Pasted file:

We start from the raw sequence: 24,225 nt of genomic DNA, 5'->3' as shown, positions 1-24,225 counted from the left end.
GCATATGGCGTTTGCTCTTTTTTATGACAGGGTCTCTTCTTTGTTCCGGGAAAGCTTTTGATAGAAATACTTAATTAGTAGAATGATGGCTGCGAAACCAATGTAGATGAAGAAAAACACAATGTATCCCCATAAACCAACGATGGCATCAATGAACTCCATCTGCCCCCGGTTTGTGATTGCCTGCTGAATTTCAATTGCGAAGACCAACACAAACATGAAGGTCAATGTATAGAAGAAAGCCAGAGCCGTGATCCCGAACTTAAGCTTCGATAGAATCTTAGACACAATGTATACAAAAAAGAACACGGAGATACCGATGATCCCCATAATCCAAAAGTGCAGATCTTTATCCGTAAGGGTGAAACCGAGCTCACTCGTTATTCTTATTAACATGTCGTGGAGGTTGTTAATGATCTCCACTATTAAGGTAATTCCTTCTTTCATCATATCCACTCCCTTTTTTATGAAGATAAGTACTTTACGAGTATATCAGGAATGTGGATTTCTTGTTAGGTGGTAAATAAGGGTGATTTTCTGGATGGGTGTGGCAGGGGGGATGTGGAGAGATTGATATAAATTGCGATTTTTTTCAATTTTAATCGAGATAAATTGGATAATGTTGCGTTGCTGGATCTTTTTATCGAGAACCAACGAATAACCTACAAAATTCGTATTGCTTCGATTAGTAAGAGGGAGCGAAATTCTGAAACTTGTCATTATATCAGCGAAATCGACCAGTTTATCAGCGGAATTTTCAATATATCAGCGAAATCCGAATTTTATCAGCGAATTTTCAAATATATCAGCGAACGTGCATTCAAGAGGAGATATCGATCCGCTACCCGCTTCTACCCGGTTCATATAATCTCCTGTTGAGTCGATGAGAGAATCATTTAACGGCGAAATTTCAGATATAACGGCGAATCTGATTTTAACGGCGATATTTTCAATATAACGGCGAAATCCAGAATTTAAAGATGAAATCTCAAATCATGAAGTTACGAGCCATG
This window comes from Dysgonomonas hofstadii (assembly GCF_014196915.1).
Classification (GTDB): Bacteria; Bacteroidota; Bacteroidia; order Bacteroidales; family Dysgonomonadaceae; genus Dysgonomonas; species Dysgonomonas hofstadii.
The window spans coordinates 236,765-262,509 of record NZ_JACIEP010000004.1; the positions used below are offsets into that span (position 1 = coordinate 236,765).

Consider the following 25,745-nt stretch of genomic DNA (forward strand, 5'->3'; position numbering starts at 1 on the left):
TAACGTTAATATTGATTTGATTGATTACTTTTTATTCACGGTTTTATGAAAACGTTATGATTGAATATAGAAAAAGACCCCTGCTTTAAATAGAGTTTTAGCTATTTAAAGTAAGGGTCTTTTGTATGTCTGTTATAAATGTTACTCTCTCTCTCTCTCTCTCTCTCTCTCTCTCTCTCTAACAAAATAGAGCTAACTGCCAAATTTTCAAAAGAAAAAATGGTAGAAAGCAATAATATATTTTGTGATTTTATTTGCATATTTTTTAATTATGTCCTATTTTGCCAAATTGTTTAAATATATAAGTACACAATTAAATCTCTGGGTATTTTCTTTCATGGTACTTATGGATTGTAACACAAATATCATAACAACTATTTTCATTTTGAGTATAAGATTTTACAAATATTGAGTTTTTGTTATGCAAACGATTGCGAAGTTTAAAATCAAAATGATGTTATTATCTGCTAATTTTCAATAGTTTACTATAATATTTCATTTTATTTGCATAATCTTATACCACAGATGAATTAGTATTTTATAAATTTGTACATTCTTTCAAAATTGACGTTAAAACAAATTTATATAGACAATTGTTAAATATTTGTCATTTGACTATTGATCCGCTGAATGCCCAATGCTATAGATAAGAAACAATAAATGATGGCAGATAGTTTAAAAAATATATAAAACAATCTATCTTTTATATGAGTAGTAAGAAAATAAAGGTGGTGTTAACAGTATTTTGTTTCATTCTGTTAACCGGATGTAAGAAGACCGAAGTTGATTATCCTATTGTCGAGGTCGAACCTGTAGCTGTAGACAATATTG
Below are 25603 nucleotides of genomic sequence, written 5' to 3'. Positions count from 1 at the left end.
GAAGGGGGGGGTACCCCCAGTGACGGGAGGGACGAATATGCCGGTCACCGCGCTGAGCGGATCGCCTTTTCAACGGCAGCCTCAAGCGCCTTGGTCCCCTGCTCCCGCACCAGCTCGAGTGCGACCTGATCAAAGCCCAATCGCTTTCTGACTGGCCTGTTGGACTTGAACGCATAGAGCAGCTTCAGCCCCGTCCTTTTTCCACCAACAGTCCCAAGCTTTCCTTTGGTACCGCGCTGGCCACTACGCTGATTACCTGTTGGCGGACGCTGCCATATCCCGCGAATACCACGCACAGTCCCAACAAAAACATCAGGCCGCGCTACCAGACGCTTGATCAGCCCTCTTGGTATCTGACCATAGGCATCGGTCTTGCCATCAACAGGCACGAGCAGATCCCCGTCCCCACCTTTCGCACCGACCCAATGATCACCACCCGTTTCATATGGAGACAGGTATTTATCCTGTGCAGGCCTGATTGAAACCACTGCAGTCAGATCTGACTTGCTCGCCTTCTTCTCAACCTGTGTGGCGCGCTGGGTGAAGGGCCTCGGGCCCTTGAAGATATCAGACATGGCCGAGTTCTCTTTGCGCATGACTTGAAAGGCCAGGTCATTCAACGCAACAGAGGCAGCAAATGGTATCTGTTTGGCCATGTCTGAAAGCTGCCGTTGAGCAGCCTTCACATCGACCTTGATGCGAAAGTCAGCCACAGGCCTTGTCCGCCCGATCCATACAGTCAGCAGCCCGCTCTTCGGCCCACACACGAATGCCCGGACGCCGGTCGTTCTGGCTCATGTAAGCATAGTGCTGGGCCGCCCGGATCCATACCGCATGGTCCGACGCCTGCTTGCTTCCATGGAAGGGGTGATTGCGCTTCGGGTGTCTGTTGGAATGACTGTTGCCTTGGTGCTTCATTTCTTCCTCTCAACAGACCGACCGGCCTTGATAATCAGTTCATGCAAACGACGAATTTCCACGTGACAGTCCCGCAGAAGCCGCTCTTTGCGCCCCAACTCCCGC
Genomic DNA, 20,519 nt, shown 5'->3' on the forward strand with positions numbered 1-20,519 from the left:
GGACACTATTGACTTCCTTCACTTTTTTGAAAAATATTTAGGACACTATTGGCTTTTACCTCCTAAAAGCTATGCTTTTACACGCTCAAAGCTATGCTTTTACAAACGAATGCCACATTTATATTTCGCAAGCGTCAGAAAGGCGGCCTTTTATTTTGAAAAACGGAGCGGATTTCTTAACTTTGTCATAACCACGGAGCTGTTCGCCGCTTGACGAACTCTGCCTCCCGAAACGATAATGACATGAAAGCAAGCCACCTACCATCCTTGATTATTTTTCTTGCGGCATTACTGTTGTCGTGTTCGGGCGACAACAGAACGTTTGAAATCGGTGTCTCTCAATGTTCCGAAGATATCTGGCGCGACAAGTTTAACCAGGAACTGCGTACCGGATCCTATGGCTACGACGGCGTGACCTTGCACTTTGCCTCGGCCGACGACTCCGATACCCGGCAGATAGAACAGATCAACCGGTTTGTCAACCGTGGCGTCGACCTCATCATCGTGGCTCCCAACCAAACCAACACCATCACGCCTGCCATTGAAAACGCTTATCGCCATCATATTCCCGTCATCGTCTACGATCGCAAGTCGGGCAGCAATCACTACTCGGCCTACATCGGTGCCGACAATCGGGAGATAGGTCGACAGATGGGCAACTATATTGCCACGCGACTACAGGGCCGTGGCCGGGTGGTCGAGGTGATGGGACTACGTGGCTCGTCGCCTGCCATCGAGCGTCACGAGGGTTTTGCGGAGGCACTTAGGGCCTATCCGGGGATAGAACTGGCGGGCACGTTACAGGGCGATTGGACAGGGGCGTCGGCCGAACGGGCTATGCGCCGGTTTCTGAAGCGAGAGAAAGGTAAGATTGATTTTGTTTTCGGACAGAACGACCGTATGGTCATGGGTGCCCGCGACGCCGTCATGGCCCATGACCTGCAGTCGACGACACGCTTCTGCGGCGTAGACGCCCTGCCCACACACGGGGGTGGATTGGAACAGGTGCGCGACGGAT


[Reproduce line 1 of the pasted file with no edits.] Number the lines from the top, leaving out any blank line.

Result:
We start from the raw sequence: 24,225 nt of genomic DNA, 5'->3' as shown, positions 1-24,225 counted from the left end.